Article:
If, during the course of six weeks, the Holy Church has been teaching us to preserve this peace which Christ granted on the first day of His Resurrection, saying: "Peace be unto you" (Jn. 20:19), then now this feeling of peace should fill our hearts. You see, this feeling of peace appears in all of us as an expectation of joy. People search for some kind of rest, some kind of comfort. For this they travel from place to place in order to find peace. And yet this peace is within them, only in an unrevealed state. Peace is that gift which the Lord gave to us, that peace which keeps a person in a kind of unearthly state of joy. This is what the Holy Church has been teaching us during the six weeks of Easter: to be close to Christ, to preserve this peace, protect ourselves from those things which, entering our heart, might disturb this peace.
You see, our heart is the place in which peace abides.
Today we heard at the Divine Liturgy the account of the Holy Evangelist John the Theologian about the healing by Jesus Christ of the man born blind, that is, who had never seen anything before. It is characteristic that, when this Gospel account ends, the Lord said: “For judgment I am come into this world, that they which see not might see; and that they which see might be made blind” (Jn 9:39). And His spiteful enemies, the scribes and Pharisees, probably with irony and mockery, asked Him: “Are we blind also?” (Jn 9:40). And they received an answer, as the Lord told them: “If ye were blind, ye should have no sin” (Jn 9:41), because if a person does not know and does not see, he cannot transgress consciously and does not sin so greatly. Even if he makes a mistake, the Lord Himself does not find it a sin, if the person did not know he was sinning. So the Lord spoke, “If ye were blind, ye should have no sin, but now ye say, We see; therefore your sin remaineth” (Jn 9:41).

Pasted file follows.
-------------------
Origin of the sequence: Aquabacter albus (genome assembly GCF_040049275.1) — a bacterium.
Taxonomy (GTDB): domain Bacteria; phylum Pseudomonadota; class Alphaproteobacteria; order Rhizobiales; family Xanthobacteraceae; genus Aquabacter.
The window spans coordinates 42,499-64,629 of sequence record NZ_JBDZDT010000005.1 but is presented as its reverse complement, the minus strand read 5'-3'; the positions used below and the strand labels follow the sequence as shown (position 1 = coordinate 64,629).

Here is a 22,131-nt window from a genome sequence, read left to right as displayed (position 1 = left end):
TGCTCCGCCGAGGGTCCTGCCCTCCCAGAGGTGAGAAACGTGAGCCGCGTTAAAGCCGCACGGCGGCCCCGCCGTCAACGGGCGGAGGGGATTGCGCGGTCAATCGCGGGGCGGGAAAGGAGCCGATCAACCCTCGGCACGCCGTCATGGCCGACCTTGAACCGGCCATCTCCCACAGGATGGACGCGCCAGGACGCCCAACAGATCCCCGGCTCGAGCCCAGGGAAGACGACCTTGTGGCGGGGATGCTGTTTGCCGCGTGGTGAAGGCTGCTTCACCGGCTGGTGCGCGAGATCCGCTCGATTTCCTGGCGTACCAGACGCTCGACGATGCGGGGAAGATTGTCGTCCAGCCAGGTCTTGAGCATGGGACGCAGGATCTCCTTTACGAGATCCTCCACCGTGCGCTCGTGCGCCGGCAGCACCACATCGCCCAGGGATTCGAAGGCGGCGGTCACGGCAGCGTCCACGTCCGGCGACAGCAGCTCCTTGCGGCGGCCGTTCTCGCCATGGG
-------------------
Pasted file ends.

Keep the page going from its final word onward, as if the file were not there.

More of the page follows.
The Church calls tomorrow’s Sunday the Sunday of the Samaritan, that is, the Sunday of the Samaritan Woman, because at the Divine Liturgy the Gospel narrative is about how our Lord Jesus Christ spoke at Jacob’s Well with the Samaritan woman, turning her to the light [of truth] and towards a good and pious life. In this moving narrative we all see, above all, a lesson for us about how careful we ought to be in judging our neighbors, and to avoid all condemning judgment of them, remembering what the Gospel tells us.